Legal battle looms over rare penny

LA JOLLA, Calif. - A lawsuit was filed to prevent the U.S. government from claiming possession of a rare aluminum penny that has been in a man's family for 40 years.

"I've had the coin in a collection since my father died in 1980," said Randy Lawrence.

Lawrence's father worked at the Denver Mint as a supervisor for more than 20 years.

The coins were nothing special in 1974, when the mint made scores of them until Congress decided not to put them into circulation.

"They were given away; in fact, Joe Biden has two of them, which to my knowledge he hasn't given back," said Armen Vartian, a Los Angeles attorney hired by Lawrence to fight the government.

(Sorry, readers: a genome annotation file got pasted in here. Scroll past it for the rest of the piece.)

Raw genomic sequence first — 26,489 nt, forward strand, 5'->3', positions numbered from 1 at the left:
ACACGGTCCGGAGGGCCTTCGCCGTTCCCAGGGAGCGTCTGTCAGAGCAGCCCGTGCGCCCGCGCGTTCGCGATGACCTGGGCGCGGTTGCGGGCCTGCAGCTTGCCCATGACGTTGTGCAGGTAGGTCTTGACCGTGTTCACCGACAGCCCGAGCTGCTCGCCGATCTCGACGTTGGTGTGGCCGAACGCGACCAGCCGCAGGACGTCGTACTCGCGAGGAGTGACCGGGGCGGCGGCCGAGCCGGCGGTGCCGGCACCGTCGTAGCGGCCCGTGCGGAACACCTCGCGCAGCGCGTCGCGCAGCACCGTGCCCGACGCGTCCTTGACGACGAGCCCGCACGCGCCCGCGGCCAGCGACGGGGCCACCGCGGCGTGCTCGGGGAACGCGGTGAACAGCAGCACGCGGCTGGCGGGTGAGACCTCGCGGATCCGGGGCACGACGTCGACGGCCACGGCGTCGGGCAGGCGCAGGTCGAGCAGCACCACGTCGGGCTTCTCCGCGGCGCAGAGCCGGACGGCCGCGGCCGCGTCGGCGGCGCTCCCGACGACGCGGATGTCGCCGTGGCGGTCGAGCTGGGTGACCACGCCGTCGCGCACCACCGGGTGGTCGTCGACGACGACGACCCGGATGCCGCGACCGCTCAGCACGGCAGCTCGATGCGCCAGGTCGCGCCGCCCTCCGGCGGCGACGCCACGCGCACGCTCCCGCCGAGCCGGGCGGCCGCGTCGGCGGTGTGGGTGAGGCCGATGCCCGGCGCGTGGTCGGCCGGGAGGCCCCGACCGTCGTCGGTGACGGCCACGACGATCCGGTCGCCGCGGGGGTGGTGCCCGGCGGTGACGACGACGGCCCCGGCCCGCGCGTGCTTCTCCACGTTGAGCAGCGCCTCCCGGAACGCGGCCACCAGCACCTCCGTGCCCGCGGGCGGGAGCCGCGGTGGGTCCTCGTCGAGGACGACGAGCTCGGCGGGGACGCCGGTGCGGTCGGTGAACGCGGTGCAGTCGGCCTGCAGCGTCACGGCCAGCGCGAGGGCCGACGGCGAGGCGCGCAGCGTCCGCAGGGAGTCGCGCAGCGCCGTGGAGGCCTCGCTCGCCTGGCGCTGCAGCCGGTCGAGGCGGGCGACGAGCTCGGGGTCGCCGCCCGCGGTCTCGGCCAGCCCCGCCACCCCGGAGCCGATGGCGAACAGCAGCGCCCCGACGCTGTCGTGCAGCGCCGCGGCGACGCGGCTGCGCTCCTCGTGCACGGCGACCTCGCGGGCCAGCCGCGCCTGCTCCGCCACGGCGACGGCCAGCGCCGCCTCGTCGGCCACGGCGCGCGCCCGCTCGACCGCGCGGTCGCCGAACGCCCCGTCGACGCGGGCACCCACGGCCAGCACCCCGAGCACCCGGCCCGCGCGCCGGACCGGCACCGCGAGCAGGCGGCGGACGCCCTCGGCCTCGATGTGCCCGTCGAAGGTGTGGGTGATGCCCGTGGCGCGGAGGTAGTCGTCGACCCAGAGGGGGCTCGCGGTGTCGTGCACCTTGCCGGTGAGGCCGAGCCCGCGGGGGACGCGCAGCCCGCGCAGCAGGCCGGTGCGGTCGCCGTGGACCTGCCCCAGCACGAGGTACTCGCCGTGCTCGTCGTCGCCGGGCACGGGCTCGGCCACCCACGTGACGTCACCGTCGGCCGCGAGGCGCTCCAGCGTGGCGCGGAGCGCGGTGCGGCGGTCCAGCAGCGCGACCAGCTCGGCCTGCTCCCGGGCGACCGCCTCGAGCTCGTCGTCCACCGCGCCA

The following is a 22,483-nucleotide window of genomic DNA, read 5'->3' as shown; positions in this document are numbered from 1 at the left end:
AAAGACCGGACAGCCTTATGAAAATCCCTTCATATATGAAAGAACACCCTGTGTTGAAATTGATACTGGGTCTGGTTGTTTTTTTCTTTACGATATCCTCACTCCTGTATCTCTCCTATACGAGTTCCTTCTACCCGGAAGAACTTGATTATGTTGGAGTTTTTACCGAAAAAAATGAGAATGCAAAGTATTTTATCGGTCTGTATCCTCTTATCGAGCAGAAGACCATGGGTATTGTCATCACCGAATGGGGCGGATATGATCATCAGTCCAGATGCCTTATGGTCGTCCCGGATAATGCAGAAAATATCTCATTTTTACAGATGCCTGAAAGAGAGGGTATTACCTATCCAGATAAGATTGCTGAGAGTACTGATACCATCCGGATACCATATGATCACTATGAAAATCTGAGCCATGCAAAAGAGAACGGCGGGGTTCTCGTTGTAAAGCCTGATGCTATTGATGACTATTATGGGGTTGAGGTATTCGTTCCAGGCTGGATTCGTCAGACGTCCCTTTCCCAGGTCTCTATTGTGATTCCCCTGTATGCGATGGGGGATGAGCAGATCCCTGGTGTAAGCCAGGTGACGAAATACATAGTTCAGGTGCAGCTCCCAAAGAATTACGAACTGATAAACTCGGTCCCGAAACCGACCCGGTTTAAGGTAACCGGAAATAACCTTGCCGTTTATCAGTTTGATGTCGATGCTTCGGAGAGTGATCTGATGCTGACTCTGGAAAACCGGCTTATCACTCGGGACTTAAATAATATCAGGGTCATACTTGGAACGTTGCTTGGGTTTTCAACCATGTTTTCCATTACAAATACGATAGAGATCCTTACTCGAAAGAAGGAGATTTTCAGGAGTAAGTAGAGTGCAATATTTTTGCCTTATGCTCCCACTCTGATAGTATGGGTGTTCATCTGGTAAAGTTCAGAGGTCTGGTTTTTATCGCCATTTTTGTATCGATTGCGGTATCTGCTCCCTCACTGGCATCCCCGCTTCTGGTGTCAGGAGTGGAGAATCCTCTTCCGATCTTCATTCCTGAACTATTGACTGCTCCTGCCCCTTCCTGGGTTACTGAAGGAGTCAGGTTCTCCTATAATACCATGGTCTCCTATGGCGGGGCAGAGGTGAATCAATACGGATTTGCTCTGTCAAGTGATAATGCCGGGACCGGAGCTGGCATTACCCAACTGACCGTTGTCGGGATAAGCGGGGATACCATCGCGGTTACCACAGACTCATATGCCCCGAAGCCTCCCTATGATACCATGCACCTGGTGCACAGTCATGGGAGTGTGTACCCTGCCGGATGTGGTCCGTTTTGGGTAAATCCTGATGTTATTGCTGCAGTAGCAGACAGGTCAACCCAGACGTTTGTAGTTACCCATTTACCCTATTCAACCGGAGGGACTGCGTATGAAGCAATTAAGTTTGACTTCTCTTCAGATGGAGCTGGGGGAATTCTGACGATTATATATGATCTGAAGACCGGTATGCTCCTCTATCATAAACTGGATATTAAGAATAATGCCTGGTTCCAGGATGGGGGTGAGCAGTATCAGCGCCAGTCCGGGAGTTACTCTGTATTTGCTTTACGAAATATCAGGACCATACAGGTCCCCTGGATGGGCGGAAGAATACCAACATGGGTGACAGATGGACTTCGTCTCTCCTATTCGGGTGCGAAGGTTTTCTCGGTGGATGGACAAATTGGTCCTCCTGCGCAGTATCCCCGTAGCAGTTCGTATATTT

Lawrence recently moved to San Diego from Denver, and he decided to see what his father's coin collection would be worth. He took them to the La Jolla Coin Shop, which bought them.

When owner Michael McConnel called Lawrence back to say what he had found, both decided to sell it at auction, where it was expected to fetch $250,000. They agreed to use most of the proceeds for charity.

However, they received a letter from the government that asked them to return the coin.

The auction in Chicago has been postponed while the lawsuit is pending. A hearing date has not been set, and the rare coin is under lock and key in Chicago.

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